Schaffer does not insist that relief in the form of a free transcript is essential for judicial review of the challenged administrative decision. She acknowledges that relief may be afforded by a court order permitting an alternative method of providing a record of the administrative proceedings. The alternatives she suggests include submission of a statement of stipulated facts similar to the simplified record described in C.A.R. 10.[2] In addition, Schaffer notes that a tape-recording of the administrative hearing was made to comply with section 24-4-105(13), 10 C.R.S. (1982). She urges that submission of the tape-recording in lieu of a transcript would permit effective review of the administrative proceedings by the district court.

Although C.A.R. 10 on its face does not apply to appellate review by a district court of an administrative agency adjudicatory decision, we believe the principle underlying the rule should apply to section 24-4-106 review proceedings. A simplified record would facilitate access to the courts and serve the interests of justice. To the best of our knowledge, the allowance of a simplified record does not conflict with any applicable statute, rule or regulation. Therefore, we direct the district court to permit Schaffer to submit the record of the hearing in the form of one of her suggested alternatives to a transcript. The district court is in the best position to determine which alternative is most suitable in terms of cost, completeness, and the convenience of the parties and the court.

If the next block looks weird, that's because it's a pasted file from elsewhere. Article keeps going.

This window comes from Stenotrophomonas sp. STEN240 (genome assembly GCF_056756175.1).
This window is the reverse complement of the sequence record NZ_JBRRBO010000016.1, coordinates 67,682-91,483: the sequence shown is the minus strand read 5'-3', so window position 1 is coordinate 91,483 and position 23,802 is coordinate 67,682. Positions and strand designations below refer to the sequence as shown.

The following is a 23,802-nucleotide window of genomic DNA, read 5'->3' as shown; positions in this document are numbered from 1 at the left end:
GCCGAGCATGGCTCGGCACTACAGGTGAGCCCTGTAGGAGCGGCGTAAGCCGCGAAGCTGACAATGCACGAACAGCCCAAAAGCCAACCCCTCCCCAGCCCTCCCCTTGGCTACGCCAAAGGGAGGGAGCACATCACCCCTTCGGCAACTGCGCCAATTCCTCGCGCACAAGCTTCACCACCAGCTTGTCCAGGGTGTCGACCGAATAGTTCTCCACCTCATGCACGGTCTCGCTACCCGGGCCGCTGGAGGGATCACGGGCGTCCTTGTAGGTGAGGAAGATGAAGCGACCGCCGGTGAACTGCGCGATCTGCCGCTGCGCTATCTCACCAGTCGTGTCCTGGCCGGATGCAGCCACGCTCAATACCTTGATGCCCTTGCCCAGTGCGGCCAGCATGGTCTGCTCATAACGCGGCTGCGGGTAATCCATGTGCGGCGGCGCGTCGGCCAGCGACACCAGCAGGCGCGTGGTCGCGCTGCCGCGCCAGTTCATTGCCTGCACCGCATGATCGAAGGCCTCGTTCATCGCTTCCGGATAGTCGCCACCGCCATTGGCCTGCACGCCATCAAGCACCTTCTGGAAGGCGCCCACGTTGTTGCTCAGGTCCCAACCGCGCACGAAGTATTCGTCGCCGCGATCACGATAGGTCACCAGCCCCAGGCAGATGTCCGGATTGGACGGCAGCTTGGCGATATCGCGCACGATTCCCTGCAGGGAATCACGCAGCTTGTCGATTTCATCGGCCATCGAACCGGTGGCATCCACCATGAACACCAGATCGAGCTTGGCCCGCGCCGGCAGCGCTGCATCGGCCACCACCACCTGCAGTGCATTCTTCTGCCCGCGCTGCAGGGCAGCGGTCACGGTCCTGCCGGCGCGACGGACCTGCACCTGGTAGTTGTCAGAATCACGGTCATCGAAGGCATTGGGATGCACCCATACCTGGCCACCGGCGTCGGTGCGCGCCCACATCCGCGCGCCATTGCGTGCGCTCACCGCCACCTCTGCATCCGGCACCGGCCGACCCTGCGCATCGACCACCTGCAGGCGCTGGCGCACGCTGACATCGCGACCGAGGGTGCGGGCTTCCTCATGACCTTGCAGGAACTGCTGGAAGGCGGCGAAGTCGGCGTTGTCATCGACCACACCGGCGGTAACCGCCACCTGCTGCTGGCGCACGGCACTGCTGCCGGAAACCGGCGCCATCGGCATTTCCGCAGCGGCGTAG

The rule is made absolute.


[1] Schaffer assumes that submission of the record to the district court is governed by section 24-4-105, 10 C.R.S. (1982), including subsection (15)(a), which provides that "Any party who seeks to reverse or modify the initial decision of the hearing officer shall promptly file with the agency a designation of the parts of the transcript of the proceedings which shall be prepared and advance the cost therefor." Schaffer overlooks the fact that section 24-4-105(15)(a) applies only to review of the initial decision of a hearing officer by the agency involved.